In January, Congresswoman Ayanna Pressley, D-M.A., and Senator Cory Booker, D-N.J., urged President Joe Biden to include the American Opportunity Accounts Act into the next economic recovery package. If passed, it would make baby bonds government policy, meaning that U.S. children would receive a set amount of money at birth.
The American Opportunity Accounts Act calls for children to get $1,000 at birth and then between $0 and $2,000 each year, depending on family income, until the child turns 18. The money would sit in a low-risk, federally insured savings account managed by the U.S. Treasury Department.
The impact would be "transformative," Pressley and Booker wrote in their letter. By their estimates, a child who receives $1,000 at birth and $2,000 every year after that would receive a little over $46,000 when they turn 18, given an annual interest rate of 3%.
Progressive economic programs like baby bonds were a longshot during the Trump administration, experts say, but under Biden, and with a Democrat-controlled House and Senate, there is actually a chance they could become a reality.
Though the idea of baby bonds had arisen in the past, the idea was brought back into the conversation in a serious way by economists William Darity and Darrick Hamilton in 2010 as a way to narrow the racial wealth gap. In 2019, the median household wealth for White families was $188,200, almost 8 times higher than that of Black households, according to data analysis by the Brookings Institute.
The American Opportunity Accounts Act, if passed, could reduce the racial wealth gap between White and Black household by 40%, according to a Morningstar report.
That said, baby bonds aren't specifically intended to help children of color, says Ian Rowe, a resident fellow of domestic policy studies at the American Enterprise Institute, so the AOAA could have a better chance in Congress than a proposal more directly tied to racial equity, such as reparations. "I think it's increasingly plausible, primarily because it is a race-neutral intervention that has the potential to address the racial wealth gap," he says. "Those who would benefit most are children of low-income families."
Under the proposed American Opportunity Accounts Act, baby bond recipients can only use the funds for "wealth-building activities," which include buying a home, continuing their education, or enterprise.
An extra $50,000 would go a long way toward achieving these milestones, says Mark La Spisa, a certified financial planner and president of Vermillion Financial Advisors. However, guidance is necessary when giving 18-year-olds large sums of money. For example, $50,000 put towards school might be a better idea than $50,000 put toward a house as the money would stretch further, La Spisa says.
"Education is going to pay off more over their lifetime rather than allowing them to buy a house," he says, because you're graduating without debt and hopefully getting a degree that will boost your earning potential.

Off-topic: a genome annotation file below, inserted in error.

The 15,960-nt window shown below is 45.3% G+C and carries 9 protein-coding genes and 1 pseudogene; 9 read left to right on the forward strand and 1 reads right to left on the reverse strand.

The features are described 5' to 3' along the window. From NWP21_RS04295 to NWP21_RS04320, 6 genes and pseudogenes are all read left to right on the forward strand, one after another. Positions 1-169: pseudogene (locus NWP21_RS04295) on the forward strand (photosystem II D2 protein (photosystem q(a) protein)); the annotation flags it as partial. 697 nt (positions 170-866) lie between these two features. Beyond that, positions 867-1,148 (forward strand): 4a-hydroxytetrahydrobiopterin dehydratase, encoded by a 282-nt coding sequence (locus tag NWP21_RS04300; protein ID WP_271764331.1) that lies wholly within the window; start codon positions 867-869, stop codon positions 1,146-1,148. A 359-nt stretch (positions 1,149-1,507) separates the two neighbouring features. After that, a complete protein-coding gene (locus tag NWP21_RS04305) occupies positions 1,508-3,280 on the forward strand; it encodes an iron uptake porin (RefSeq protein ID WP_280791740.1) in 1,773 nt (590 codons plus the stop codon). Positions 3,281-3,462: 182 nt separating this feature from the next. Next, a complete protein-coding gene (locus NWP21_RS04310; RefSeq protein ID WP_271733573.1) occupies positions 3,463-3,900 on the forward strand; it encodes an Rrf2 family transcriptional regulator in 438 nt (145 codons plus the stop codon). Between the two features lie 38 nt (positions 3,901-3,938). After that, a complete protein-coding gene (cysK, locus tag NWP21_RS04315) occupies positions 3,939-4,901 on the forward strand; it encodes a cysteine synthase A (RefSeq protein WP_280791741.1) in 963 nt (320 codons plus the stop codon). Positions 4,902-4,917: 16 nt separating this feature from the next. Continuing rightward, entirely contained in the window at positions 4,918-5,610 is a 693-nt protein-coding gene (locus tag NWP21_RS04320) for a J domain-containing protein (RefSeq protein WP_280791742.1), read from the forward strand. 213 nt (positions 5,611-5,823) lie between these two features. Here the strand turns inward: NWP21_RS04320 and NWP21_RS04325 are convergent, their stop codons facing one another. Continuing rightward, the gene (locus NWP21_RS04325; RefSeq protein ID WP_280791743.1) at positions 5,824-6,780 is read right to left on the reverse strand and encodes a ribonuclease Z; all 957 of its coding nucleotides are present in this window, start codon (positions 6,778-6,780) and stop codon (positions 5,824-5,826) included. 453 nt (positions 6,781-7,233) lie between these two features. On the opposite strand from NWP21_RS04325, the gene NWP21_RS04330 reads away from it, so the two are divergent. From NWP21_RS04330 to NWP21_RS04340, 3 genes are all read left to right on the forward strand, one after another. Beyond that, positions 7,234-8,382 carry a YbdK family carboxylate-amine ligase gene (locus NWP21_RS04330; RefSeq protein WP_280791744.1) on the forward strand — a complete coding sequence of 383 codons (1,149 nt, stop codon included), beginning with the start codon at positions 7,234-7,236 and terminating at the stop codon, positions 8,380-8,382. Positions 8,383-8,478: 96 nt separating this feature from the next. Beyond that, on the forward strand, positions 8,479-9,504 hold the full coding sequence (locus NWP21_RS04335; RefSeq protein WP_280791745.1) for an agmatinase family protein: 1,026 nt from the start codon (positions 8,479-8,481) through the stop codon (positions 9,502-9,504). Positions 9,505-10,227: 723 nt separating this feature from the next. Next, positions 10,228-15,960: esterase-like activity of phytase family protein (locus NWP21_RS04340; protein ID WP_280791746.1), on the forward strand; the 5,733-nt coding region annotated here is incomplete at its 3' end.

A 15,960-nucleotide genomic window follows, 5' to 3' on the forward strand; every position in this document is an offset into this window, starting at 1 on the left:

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"The bigger issue is, there is a financial literacy problem," La Spisa says. "If you give people money, it usually doesn't change who they are. If you give money to someone who is controlling, they are going to be unbearable. If you give money to someone who likes to spend, they'll spend it all."
Rowe agrees that while the program has "promise," it needs to be coupled with a campaign that alerts people to what he calls the "success sequence."
"If a young person finishes their education, gets a full-time job of any kind, and then has children after marriage — if they do those steps in that order — 97% of the time they will avoid poverty," he says.
Not everyone might support baby bonds, though, not even progressive lawmakers. "Some people don't like [baby bonds] because it is long term," Rowe says. "It's a future orientation." Critics would prefer a policy with more immediate benefits to families, such as child tax credits, which Biden is interested in expanding.
The president is calling to raise the child tax credit to $3,000 for kids under age 17 and $3,600 for kids under age 6. Currently, its value is up to $2,000 per qualifying child. Biden also wants to make the child tax credit fully refundable, which means that taxpayers would get a refund even if the credit exceeds their tax liability.
One draft of the stimulus bill requires the IRS to send out recurring payments of $300 per month for every child younger than age 6, as well as $250 per month for every child ages 6 to 17.
Although this plan only calls for payments to be dispensed for one year, Democratic lawmakers hope this will become a permanent fiscal policy.
In total those monthly payments would cost $120 billion a year, according to The Washington Post — double what the American Opportunity Accounts Act costs.
Baby bonds wouldn't offer that immediate assistance to families. However, in the long run, baby bonds would also help more Americans, Rowe says.
"Child tax credit accrues to people who are paying taxes, almost by definition," he says. "The people who get the credit are paying at least a few thousand dollars in taxes, as opposed to the lowest income people who may not pay any taxes at all. With baby bonds, 100% of the people who are low income would get that benefit."
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